Homemade cat cleanliness products: litter boxes, flea and tick removal

July 27, 2015

Whether your cat has been plagued with ticks or you're looking for an eco-friendly kitty litter solution, this is your guide to keeping your feline friend happy and healthy.

Homemade cat cleanliness products: litter boxes, flea and tick removal

Free disposable cat litter boxes

  • Why clean a smelly plastic litter box when you can get bio-friendly ones for free and toss them, dirty litter and all?
  • Make a habit of stopping by your local convenience or beverage store and asking for empty plastic-wrapped, shallow soda boxes — the kind that hold a dozen cans of soda pop.
  • Keep the plastic on the box while in use, pull it off and toss in the recycle bin before dumping the litter-filled box into the trash.
  • They also make convenient toss-and-go litter boxes for travelling with your cat.

Fragrant flea treatment

Cats can be sensitive to any flea treatment, particularly toxic commercial flea powders. So try this mixture on a small patch of skin on the cat's stomach and wait for a day to see if there is a reaction. You must also wash the cat's bedding and vacuum the house thoroughly to get rid of flea eggs.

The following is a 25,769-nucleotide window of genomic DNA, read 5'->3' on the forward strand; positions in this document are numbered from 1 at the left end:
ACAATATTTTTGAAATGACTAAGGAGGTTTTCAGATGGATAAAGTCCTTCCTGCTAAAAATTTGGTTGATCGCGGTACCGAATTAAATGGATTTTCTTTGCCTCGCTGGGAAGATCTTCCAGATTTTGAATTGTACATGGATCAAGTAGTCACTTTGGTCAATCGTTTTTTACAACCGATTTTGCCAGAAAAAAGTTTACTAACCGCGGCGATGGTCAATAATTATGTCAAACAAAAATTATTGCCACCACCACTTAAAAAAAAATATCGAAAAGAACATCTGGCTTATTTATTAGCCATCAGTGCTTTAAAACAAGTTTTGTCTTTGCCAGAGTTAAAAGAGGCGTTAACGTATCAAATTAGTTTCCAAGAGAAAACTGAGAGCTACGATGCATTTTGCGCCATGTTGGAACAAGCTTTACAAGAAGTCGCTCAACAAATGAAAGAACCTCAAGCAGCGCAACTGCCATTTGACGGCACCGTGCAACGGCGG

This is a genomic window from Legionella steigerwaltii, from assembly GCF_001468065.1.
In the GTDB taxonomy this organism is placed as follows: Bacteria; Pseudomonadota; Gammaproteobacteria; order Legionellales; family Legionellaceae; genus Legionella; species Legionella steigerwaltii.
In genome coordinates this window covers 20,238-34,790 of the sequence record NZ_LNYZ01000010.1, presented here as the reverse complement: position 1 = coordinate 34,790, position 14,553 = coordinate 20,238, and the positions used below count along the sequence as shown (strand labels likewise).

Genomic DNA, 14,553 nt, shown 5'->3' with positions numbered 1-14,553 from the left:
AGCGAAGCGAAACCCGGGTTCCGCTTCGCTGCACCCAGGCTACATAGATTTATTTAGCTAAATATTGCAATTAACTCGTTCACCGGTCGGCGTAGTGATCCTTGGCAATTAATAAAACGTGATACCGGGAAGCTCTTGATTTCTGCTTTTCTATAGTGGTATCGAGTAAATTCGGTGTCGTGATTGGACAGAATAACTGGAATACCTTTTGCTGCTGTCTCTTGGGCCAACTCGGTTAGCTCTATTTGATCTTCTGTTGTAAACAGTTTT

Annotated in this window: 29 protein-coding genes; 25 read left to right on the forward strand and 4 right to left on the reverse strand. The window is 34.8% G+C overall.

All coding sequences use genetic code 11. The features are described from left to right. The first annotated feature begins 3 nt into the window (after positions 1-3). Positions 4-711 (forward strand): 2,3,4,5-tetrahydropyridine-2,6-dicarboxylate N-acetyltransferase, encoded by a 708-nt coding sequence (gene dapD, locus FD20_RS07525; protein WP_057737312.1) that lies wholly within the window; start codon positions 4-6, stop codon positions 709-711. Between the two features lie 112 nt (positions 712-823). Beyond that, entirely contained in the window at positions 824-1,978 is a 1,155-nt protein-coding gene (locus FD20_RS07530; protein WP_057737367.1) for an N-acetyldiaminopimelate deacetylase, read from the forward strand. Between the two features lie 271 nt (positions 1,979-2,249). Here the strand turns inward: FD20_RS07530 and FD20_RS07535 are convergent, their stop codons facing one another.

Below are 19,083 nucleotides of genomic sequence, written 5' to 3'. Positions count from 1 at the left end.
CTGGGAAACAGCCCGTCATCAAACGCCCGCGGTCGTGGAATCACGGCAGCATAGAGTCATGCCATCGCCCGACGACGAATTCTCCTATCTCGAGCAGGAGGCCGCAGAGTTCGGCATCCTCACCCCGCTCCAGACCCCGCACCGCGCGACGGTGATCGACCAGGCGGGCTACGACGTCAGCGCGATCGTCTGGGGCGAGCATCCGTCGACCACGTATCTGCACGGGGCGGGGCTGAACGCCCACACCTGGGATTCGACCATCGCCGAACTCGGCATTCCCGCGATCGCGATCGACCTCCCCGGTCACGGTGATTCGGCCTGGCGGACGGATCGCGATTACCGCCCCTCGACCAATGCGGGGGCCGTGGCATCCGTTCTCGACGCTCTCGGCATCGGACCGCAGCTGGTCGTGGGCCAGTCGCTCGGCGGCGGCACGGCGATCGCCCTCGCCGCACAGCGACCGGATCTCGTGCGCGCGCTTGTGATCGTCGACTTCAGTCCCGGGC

Makes one treatment

  • 6 drops lavender essential oil
  • 15 ml (1 tbsp) mineral oil

    1. Drop the lavender essential oil and the mineral oil into a small bottle and shake to combine.
    2. Warm the oil by holding the bottle in your hands for a few minutes.
    3. Massage the warm oil into the neck area and the base of the tail where fleas congregate, then all parts of the cat, being careful to avoid contact with the cat's ears, eyes, nose and mouth. Repeat treatment when the scent is no longer detectable.

Tick removal from cats

Cats are sensitive to many kinds of medications and herbal treatments, including tick repellents that are safe to use on dogs. Your best bet is to watch for ticks, especially around the face, ears and neck, and remove them according to the following recipe. It will save you a trip to the vet.

Makes one treatment

  • Petroleum jelly
  • Hydrogen peroxide

    1. Coat the tick and surrounding skin with petroleum jelly applied with a cotton swab.
    2. After the tick smothers, gently pull it, with the head intact, from the cat's skin.
    3. Swab the area with hydrogen peroxide to disinfect it.
    4. If you remove a tiny deer tick (a potential transmitter of Lyme disease), seal it in a plastic container, such as a film canister, and take it and the cat to a veterinarian for testing.

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